NSF ADVANCE has been instrumental in supporting institutional practices leading to the increased representation of women in STEM. However, research suggests institutional culture and practices have not evolved to create a collaborative and supportive work environment where women scientists, mathematicians, and engineers can thrive, particularly those in the intersectionalities of women of color and women with caregiving responsibilities. To address this issue, a midwestern partnership of four research-intensive institutions, three of which have received previous ADVANCE funding, has been created. Programs developed through ADVANCE funding at each partner university will be integrated into a coordinated and portable package, the Integrated Equity Support (IES) system, focusing on cross-institutional participation aimed at creating tangible support networks and positive climates for women and underrepresented STEM faculty. This package includes cross-institutional mentoring communities, male advocates and allies, and department chair professional development as well as an integrated caucus. In the first year, three of the partner universities will adjust existing programs for IES cross-institutional collaborations; in the second and third years they will implement the IES as a pilot program at Western Michigan University; in the third year, the partner institutions will disseminate the program at the annual AAAS meeting and by engaging with other midwestern institutions and four national organizations (Association for Women in Science (AWIS), Association for Women Geoscientists (AWG), Women in Engineering ProActive Network (WEPAN), and National Center for Faculty Development and Diversity.
The proposed approach focuses on two key intersectionalities: a) gender and ethnicity, and b) gender and family responsibilities. The merit of the cross-institutional IES lies in its goal of elevating women’s professional success within their departments, institutions, and professional networks. The IES programs, enhanced through cross-institutional collaborations, will empower and counter the isolation of women who have family responsibilities and/or are underrepresented, with particular attention to issues specific to the Midwest. The programs will also empower chairs, colleagues, and mentors to recognize the issues encumbering the advancement of these women and advocate for systemic changes to redress those obstacles. Thus, we will contribute to the scholarly and practical gender equity change literature on the different types of programming that can remove career barriers through awareness, support and advocacy.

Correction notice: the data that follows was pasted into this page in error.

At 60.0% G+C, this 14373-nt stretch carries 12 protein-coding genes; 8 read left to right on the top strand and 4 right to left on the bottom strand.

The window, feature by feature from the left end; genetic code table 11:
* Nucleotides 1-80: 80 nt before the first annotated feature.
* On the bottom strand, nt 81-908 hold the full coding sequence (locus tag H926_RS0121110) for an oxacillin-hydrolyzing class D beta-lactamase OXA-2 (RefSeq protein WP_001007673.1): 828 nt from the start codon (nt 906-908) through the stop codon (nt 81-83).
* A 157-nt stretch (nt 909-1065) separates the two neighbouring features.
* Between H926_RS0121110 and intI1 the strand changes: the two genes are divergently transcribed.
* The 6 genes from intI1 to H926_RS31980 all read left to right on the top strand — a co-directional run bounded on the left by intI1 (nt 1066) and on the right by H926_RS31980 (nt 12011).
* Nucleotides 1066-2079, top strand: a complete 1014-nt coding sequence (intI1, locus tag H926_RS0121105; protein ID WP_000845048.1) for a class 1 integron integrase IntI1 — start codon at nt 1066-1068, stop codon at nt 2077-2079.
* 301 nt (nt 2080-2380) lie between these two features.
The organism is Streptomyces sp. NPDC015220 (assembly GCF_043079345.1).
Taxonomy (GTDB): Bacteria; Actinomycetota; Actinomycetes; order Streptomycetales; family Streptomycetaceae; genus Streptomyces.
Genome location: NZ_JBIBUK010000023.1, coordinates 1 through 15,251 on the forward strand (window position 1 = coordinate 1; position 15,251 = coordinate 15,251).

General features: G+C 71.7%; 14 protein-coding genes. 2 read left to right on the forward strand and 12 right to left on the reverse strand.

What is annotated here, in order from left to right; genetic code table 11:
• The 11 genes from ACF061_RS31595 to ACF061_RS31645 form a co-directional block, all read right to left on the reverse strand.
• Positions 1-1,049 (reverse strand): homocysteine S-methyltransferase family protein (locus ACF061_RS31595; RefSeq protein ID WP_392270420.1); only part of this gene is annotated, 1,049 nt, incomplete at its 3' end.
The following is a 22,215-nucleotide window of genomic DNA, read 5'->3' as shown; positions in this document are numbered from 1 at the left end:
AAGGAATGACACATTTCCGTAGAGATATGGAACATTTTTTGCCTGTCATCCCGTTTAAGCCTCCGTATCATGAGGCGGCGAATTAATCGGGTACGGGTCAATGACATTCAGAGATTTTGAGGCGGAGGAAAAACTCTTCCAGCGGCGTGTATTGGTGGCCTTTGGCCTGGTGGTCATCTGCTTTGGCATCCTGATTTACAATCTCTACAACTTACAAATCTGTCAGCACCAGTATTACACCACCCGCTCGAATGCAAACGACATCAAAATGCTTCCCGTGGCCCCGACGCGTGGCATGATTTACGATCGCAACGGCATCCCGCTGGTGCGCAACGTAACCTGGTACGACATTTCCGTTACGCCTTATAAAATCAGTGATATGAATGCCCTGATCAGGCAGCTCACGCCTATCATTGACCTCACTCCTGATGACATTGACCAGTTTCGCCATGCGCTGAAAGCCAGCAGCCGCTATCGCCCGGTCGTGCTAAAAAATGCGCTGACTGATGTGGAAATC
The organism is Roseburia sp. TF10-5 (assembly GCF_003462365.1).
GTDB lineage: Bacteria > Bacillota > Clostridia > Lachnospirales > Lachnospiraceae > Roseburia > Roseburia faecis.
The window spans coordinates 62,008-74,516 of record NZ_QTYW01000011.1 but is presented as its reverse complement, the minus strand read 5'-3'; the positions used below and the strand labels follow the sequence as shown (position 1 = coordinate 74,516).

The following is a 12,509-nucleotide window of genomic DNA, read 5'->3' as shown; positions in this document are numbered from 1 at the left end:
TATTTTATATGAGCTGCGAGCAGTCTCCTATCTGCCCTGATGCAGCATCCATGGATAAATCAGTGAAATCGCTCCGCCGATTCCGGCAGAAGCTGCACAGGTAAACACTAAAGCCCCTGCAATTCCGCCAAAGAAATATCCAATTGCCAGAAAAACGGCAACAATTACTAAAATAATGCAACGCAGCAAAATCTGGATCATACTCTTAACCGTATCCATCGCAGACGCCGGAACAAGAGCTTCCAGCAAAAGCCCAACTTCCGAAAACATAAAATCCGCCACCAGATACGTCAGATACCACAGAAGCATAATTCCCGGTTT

The main long-term outcome of this project is increased retention and career advancement at midwestern universities of underrepresented women and women with family responsibilities in STEM departments, pursued through a Caucus of midwestern research institutions where best practices and IES adaptations can be shared. A major contributor to this long-term outcome, and a long-term outcome in itself, is the increased and sustained responsiveness and change advocacy among those participating in the IES programs due to their greater awareness of impediments faced by these women. Assessment of the outcomes of this project will describe the ways in which this institutional synergy reduces isolation for women in these intersectionalities, causes women to be more optimistic about their futures in academia, and transforms faculty cultures and practices to encourage awareness, advocacy, and systemic change. An exportable IES package, informed by assessment, will be disseminated through partnerships with AWIS, AWG, WEPAN, and the National Center for Faculty Development and Diversity as well as through presentations at regional conferences and associations.